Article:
Corpses in Enderby by George Bellairs

On a stormy night in Enderby, someone shot Ned Bunn. Considering that Ned was a very nasty individual, the list of suspects is a long one. Was it the the suitor who Ned had warned to stay away from his daughter? Or Mr. Hetherow, who threatened to kill Ned for taking his business from him. Or maybe it was one of the plethora of Bunn’s who had no use for him other than his money. The local Chief Constable wants nothing to do with it, so Inspector Littlejohn and Sergeant Cromwell of the Metropolitan Police are brought in to investigate.

The story was very entertaining, and I really enjoyed this one, but I think it was more because of the style. It has the sharp dialogue and sometime harsh characterizations that Bellairs is known for. While the plot is fairly simple, there are several good red-herrings. It is light on suspense, but I liked how Littlejohn and Cromwell uncovered just that little bit more of information with each encounter. It was much like a “real” police investigation where multiple pieces have to be fit together in order to reveal the culprit. It was interesting that Bellairs gives us a glimpse into the future of the investigation in the passage “the drama Littlejohn was to watch for some days to come and which, according to some, was to terminate in his worse failure.” Like any true Golden Age Mystery, all of the clues are there for you to solve the crime. I will admit that while I knew the who and the why, this is one where I did not anticipate the ending.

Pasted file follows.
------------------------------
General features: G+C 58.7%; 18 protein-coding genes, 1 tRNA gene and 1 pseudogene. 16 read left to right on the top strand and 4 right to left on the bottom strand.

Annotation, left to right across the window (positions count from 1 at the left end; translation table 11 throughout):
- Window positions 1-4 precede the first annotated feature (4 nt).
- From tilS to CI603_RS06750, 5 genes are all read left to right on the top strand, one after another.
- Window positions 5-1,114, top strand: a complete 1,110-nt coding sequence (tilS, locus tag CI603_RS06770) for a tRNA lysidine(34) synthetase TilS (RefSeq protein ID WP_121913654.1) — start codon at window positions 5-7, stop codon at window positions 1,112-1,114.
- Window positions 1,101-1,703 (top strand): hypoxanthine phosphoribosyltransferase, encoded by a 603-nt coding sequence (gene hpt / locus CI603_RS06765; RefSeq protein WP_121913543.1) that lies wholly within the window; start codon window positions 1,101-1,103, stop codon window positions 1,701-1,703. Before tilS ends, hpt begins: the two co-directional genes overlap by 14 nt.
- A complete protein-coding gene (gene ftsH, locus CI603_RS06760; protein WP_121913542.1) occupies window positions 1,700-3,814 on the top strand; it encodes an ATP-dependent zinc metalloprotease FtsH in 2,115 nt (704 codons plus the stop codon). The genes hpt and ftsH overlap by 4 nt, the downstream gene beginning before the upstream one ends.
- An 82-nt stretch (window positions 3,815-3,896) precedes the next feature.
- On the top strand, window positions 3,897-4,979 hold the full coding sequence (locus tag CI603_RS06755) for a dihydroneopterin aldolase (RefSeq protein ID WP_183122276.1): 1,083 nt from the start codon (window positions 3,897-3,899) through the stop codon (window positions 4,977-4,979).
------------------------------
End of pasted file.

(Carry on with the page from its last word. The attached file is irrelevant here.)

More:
Bellairs is excellent at setting the tone for his mysteries with his vivid descriptions of surroundings and characters, and this book is a great example of that. Everything comes across as quite dark and gloomy. The weather is rainy, Enderby is dull and drab, and the homes are shabby or squalid. With few exceptions, the characters are an unsympathetic, unpleasant, and obsequious lot. And while there are quite a number of characters, for me each added richness to the story. The Bunn family and “its ramifications” alone allowed Cromwell “to enjoy himself among this galaxy of queer characters.”

I highly recommend this to anyone looking for a good mystery, but be warned, if you haven’t read anything else of Bellairs, don’t make this the first one.

My thanks to georgebellairs.com for the ebook made available for my review.

My Rating – 4/5

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